Medicaid Takes Growing Slice Of States' Spending
Medicaid sure is popular. And that's a big problem for state budgets.
These days the health program for the poor is claiming a bigger slice of states' spending than even K-12 education, says a report from the National Association of State Budget Officers.
All told, Medicaid is expected to grab 23.6 percent of states' spending in fiscal 2011, up from 22.3 percent the year before.
For comparison, spending on elementary and secondary education shool is expected to claim 20.1 percent of spending in fiscal 2011, down from 20.5 percent in 2010.
What's going on? The bad economy has more people enrolling — more than 50 million in Medicaid as of June last year.
Overall Medicaid spending for fiscal 2011 looks to be about $399 billion, up 10.1 percent over the previous year.
Medicaid is funded by money from the states and the federal government. And some critics say analyses like NASBO's overstate the burden by reporting on the total spending, without showing how much of the revenue for the program comes from the feds and other sources.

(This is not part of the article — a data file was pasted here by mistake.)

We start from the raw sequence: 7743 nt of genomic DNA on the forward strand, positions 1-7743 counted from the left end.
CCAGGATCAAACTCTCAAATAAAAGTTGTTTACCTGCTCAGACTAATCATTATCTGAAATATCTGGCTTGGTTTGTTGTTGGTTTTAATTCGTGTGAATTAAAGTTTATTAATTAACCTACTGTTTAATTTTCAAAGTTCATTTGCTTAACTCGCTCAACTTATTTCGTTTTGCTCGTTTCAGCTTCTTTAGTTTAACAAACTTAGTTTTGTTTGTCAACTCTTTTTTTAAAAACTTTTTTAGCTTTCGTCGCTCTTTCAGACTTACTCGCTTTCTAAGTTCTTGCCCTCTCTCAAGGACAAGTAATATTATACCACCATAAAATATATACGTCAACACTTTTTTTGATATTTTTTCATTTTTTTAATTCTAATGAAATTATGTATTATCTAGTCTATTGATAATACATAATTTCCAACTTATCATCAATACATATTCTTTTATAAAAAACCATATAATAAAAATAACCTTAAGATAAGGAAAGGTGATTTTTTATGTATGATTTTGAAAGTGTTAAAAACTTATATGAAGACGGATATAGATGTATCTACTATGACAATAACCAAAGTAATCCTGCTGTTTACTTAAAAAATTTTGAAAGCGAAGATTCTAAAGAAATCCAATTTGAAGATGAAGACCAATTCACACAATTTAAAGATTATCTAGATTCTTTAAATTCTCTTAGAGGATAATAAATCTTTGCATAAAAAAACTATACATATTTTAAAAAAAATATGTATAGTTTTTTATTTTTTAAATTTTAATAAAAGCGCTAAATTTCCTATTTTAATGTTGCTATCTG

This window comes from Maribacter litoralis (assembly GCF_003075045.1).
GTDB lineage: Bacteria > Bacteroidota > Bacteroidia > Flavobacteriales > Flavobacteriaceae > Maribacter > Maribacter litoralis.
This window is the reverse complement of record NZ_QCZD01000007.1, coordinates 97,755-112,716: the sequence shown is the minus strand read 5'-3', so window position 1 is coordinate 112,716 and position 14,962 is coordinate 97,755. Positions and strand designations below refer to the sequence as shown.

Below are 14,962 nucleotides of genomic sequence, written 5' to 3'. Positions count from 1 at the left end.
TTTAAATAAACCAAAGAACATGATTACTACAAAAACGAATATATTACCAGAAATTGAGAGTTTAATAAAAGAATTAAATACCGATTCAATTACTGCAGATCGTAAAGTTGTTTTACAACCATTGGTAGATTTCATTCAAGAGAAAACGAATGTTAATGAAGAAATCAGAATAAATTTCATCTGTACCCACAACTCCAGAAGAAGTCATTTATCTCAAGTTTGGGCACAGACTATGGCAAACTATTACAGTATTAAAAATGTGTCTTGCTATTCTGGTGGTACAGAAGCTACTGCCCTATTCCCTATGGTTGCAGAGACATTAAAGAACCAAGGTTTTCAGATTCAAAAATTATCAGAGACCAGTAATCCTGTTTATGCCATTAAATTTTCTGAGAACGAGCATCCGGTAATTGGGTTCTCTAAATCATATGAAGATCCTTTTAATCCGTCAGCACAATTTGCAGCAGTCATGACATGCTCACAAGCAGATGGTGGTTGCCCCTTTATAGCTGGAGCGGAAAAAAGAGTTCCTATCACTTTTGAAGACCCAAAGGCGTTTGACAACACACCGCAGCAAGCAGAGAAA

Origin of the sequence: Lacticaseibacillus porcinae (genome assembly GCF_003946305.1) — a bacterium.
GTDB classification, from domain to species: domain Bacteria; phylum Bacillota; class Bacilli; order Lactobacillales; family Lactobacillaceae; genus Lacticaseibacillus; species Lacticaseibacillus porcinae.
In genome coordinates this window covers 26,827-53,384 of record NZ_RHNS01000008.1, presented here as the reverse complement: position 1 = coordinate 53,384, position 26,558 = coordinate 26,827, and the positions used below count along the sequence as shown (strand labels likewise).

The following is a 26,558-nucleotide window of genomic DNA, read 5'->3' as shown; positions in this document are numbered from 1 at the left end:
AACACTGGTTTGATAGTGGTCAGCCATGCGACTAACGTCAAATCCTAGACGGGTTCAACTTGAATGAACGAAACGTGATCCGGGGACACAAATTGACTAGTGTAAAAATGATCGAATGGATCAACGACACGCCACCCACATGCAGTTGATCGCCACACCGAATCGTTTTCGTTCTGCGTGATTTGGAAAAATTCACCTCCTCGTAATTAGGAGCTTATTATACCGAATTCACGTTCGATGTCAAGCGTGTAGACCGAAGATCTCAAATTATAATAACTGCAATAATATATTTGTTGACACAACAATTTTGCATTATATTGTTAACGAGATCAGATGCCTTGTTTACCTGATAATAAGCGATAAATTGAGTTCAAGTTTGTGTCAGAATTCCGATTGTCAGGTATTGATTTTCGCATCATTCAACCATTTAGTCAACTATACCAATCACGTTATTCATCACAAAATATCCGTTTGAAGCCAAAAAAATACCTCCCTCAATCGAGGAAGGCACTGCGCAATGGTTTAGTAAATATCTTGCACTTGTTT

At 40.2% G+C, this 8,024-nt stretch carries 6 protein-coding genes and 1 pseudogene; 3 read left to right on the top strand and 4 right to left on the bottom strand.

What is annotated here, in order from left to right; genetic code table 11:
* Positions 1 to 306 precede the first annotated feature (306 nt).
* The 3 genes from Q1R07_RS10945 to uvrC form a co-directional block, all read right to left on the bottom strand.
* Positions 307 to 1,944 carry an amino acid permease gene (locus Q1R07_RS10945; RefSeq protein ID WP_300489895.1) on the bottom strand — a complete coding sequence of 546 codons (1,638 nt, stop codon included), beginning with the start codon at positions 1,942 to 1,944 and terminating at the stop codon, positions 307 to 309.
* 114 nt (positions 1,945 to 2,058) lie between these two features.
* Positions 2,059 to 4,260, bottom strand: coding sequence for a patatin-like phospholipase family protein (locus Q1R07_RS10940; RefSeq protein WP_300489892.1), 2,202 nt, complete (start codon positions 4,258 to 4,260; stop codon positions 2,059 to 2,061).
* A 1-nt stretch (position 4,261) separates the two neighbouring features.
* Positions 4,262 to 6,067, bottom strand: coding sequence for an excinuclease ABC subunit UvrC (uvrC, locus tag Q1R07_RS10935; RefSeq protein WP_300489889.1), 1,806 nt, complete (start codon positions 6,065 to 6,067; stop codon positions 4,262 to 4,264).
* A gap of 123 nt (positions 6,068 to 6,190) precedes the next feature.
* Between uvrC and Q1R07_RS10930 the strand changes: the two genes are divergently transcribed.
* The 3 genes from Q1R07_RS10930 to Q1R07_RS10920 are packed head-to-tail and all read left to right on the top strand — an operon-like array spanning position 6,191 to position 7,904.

Looked at that way, Medicaid ranks second or third behind basic education in most state budgets.
Still, states' share of the 2011 bill is increasing by an estimated 16 percent while the federal chunk is risking by 6.9 percent over fiscal 2010, according to NASBO.
Almost every state is working to contain the rising cost of Medicaid.
A nurse called NPR's Talk of the Nation Tuesday to ask Dr. Donald Berwick, who ran Medicare and Medicaid until early this month, why Medicaid doesn't require even small copayments for emergency room care. That might help encourage people not to overuse emergency rooms and seek less costly primary care, she suggested.
Berwick answered that it's a tricky proposition. "A lot of Medicaid patients are very much on the edge, and that copayment may be the thing that dissuades them from coming in to have a symptom treated in early stages," he said. "So, yes, of course there can be abuses. But I'm not sure I'd use copayment as the mainstay. We need to build a stronger primary care system for Medicaid patients, better coordinated care. And we'll see costs fall and quality go up."